The Empathy Booster: It's Not Just Small Talk

Since the election on November 8, the tension and conflicts that have been simmering (or outright roiling) across the country have not abated. There are two distinct sides, but it is important to realize that each of those sides has more offshoots and subheadings than a March Madness bracket.

Many people are calling for understanding, which is important, but it is also a very broad-stroke call to action. Unity does not happen overnight, or with platitudes, and in some cases, may never be fully achieved. But there is an important way to rebuild—or establish for the first time—those important connections between people, and it is done through empathetic engagement. In their paper  “Mistakenly Seeking Solitude,” published in the Journal of Experimental Psychology back in October 2014, Nicholas Epley and Juliana Schroeder argue that there is more than just superficiality at play in everyday small talk. Epley, a professor of behavioral science at the Booth School of Business at the University of Chicago, maintains that connecting with strangers can actually increase personal happiness, despite the fact that so many people go out of their way to avoid interactions with strangers.

People who avoid small talk and general interaction with strangers do so for a variety of reasons. However, in each instance, there is a fear that such engagement, even on a minimal level, will lead to a negative experience. Sometimes, there is a social anxiety at play. In other cases, people may find it difficult to navigate exchanges in which small talk can be confused for flirtation. Because of very real and negative prior experiences, there are people unable to perceive small talk as anything but an unwanted advance and may view a stranger negatively for trying to engage them at all. There are also some important cultural divides that are so entrenched that some people may be oblivious to the fact that they carry implicit biases. In such cases, they may try to make small talk with a person, hoping to make a connection, but may inadvertently make an offensive comment, one they had no idea was actually offensive to a community. Because of this, it is easy to become defensive and believe that anything said might be taken out of context, so why bother engaging in the first place.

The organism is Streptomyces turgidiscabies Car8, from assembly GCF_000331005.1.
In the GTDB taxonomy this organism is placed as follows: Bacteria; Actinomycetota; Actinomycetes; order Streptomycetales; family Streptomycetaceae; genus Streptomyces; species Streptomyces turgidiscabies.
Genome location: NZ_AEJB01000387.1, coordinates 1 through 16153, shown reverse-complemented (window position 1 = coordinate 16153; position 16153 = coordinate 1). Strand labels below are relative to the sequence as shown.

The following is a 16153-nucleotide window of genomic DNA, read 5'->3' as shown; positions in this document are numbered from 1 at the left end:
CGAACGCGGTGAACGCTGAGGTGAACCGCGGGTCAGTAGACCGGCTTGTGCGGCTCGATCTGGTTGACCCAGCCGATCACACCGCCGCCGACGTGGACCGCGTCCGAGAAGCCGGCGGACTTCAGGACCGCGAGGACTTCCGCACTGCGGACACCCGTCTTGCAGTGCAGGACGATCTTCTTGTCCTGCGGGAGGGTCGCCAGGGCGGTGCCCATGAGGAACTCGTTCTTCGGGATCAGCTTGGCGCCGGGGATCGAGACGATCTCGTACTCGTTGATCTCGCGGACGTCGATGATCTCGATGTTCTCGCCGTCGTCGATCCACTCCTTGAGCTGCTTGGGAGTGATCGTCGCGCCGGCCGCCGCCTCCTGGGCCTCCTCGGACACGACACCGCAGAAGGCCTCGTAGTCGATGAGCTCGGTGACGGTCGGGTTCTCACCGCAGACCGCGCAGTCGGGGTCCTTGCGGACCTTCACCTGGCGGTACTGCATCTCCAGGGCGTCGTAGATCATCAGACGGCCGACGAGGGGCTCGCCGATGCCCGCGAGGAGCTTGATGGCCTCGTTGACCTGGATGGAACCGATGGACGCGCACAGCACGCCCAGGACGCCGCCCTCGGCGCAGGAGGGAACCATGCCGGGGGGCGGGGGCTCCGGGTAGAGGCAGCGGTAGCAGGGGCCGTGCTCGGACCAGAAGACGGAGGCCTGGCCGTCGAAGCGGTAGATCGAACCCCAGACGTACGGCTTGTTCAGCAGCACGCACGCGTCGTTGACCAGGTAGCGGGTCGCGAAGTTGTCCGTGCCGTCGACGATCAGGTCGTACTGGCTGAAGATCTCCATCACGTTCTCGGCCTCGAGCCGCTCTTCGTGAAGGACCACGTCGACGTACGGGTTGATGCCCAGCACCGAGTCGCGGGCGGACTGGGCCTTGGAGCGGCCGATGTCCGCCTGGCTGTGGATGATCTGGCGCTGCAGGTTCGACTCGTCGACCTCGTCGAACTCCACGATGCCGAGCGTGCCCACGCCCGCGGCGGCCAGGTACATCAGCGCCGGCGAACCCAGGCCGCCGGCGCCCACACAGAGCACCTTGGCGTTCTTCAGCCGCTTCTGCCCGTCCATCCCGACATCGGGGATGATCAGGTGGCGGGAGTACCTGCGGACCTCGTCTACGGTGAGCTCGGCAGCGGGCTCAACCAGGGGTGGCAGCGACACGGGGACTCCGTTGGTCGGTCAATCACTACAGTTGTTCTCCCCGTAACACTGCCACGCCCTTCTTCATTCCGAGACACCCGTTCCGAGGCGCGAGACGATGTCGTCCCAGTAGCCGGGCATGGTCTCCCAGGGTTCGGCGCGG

These are the real fears at work here. However, that doesn’t mean that small talk is suddenly unsafe. In fact, it may be more important than ever.

The nine experiments of Epley and Schroeder showed that people find pleasure in disconnection because they assume that social interaction with strangers will be less pleasant than solitude. People are more likely to underestimate a stranger’s intentions out of fear or other assumptions, usually because of an implicit bias they may be unaware they have. And yet, participants in the study indicated that they had a more positive experiences connecting with strangers than keeping to themselves. (The aim of the study was not to prove that interactions with strangers would lead to more positive experiences than interactions with friends.) In a study from 2008 conducted by Robyn Mallet, Timothy D. Wilson, and Daniel T. Gilbert, white participants predicted they would have more positive experiences with other white participants in the study than with black participants; however, after the study was completed, white participants reported having equally pleasant interactions with both groups. There tends to be a hesitation to engage with people outside of one’s own group, whether it is racial, cultural, gender-based, or a previously established social/friend group.

Epley and Schroeder’s findings, however, concluded that people can find joy in interactions with strangers, even among a different social group. Participants instructed to engage in a variety of situations reported feeling much more pleasure than those instructed to remain isolated. With the engagement group, expectations were overturned, and what was initially expected to be a negative situation in fact became such a positive experience that the pleasure of making the connection was contagious.

In one of the tests, a preference for isolation over engagement indicated a misunderstanding of the importance of social engagement (which was an even stronger condition than predicting a negative experience because of the social interaction). The results found that this misunderstanding of the importance of social engagement actually came from the inexperience—and not a negative experience—of the participants who resisted small talk.

Small talk is something that can be learned through practice. Reaching out to others even on a seemingly superficial level can do much to increase empathy, first for individuals, and then for groups of people. Being able to see another person’s perspective, especially outside of a small, personal social group, is to empathize with their experience. Empathy is critical to our experience as social creatures, and it is critical to operating a functioning society. Empathy is what establishes connections—not just with friends of family, but as a group, as a single humanity—and it may be the only thing to restore some of the harsh divisions we see around us.

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